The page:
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Posts Tagged ‘Transformation

Reality Check

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Organizational Culture shows us how governments, corporations, associations and other organizations manage their story and proactively shape their message.  Al-Qaeda has an organizational culture just like any other entity and hey, it’s run by a guy in the construction business with a bunch of sub-contractors who deliver their trade which happens to be self-inflicted mayhem and death.

The U.S. is a squeamish organization — we don’t like to see blood and heart-breaking scenes and we don’t like to violate our values and standards by using taboo subjects (religion, race, ethnicity, gender, etc) to our advantage in an information campaign. The U.S. is tough minded when it has to be, but its organizational culture steers away from making decisions, embracing necessary change or cutting off what isn’t working.

The government has pathological difficulty in cutting off funding for what isn’t working.  That would be the “war” in Afghanistan and the “deomacratization” of Iraq and Afghanistan.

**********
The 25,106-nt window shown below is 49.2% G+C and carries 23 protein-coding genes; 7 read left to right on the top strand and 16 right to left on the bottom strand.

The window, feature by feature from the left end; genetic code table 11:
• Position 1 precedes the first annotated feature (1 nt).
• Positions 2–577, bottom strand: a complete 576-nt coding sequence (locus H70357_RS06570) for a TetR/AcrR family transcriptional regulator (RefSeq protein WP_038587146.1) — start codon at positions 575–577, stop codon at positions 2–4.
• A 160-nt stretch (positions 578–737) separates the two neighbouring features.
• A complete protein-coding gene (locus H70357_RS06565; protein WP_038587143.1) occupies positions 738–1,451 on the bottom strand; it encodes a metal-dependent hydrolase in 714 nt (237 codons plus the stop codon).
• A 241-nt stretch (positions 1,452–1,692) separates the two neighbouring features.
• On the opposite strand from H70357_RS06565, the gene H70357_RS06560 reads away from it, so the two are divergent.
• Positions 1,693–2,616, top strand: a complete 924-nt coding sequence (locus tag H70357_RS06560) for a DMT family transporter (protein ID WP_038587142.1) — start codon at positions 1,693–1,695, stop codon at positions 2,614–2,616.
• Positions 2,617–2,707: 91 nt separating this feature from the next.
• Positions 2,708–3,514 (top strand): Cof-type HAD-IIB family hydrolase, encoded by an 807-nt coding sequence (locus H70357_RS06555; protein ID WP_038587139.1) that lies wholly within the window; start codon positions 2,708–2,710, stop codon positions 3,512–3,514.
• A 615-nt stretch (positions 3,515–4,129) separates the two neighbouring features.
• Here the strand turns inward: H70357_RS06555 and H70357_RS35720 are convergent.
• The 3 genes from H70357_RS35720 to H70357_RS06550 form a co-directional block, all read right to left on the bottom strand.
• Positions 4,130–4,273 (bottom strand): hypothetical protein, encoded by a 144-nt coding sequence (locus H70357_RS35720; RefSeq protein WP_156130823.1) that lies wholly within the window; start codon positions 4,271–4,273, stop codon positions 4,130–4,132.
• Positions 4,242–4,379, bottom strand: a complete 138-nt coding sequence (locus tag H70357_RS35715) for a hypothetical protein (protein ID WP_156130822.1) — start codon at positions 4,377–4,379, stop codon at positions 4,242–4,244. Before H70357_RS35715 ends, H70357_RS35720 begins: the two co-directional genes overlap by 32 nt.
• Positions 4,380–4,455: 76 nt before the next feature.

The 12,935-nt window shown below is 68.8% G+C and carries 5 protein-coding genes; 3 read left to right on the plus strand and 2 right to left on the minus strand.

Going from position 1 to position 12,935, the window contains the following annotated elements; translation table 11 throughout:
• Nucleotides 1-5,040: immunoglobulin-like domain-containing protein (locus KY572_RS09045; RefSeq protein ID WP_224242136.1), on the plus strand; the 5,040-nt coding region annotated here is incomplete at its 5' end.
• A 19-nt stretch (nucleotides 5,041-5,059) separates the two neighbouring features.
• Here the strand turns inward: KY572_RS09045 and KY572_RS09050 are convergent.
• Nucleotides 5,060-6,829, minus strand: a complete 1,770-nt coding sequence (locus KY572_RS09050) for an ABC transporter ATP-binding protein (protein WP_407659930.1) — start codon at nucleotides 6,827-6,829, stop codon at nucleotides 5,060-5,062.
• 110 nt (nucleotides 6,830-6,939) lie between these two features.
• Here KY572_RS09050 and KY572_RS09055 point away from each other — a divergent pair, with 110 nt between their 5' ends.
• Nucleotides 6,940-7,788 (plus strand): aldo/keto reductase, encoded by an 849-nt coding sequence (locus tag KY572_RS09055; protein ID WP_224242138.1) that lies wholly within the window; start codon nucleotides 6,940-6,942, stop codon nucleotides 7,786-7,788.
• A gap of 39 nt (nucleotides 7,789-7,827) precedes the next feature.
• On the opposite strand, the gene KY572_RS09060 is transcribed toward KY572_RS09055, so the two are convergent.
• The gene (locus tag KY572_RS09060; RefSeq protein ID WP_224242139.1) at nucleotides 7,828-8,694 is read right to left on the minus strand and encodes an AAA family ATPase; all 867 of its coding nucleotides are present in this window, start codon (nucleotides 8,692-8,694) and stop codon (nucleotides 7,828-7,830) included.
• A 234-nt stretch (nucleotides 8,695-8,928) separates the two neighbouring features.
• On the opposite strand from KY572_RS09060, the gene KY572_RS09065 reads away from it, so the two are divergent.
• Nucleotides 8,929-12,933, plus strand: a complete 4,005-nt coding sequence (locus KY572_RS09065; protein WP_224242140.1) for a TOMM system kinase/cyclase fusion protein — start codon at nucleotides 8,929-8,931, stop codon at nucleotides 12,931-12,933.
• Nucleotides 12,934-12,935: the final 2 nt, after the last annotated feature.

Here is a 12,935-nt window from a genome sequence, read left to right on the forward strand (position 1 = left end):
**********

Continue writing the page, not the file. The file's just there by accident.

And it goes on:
Throwing money and human beings in the form of soldiers at problems that require tougher decisions and a longer term frame of reference is how the U.S. has avoided the painful work of facing reality.  Now reality means no more money.  Perhaps, at last,  bankruptcy and debt will force prudent decisions.

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Written by patwa

10/11/2009 at 12:51 am

Age :: Debt and who will take care of Grandma?

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Older Chinese Couple

 

In 2000, 6.8 percent of China’s vast population were age 65 or older.

By 2025, 13.4 percent of China’s population will be age 65 or older.

Source:  Eberstat, N. (2004, Fall) Four Surprises in Global Demography. Orbis 48, 4:673-684.  p. 676

So what does that mean for ordinary people?  China depends on families to look after the health and welfare of its elderly population. The one-child policy has been effective in stabilizing population growth, but the replacement population is skewed to males.

China may need a gender based immigration policy to continue a stable replacement worker population to continue the growth which can support the rapidly aging population through individual care or a national pension scheme.

China will always have a vast population, so that demographic impacts may not be as deep, but widespread.  The political history has been to shift populations around the territory in order to support continued growth, populate empty areas and stimulate development. However, soon China will have a top heavy aged population — and the stereotype that Chinese are long-lived applies here — with many of those elders without family members to care for them.  Some of those sole offspring did not survive or did not reproduce because of the under-representation of females since the one-child policy took effect. Some emigrated.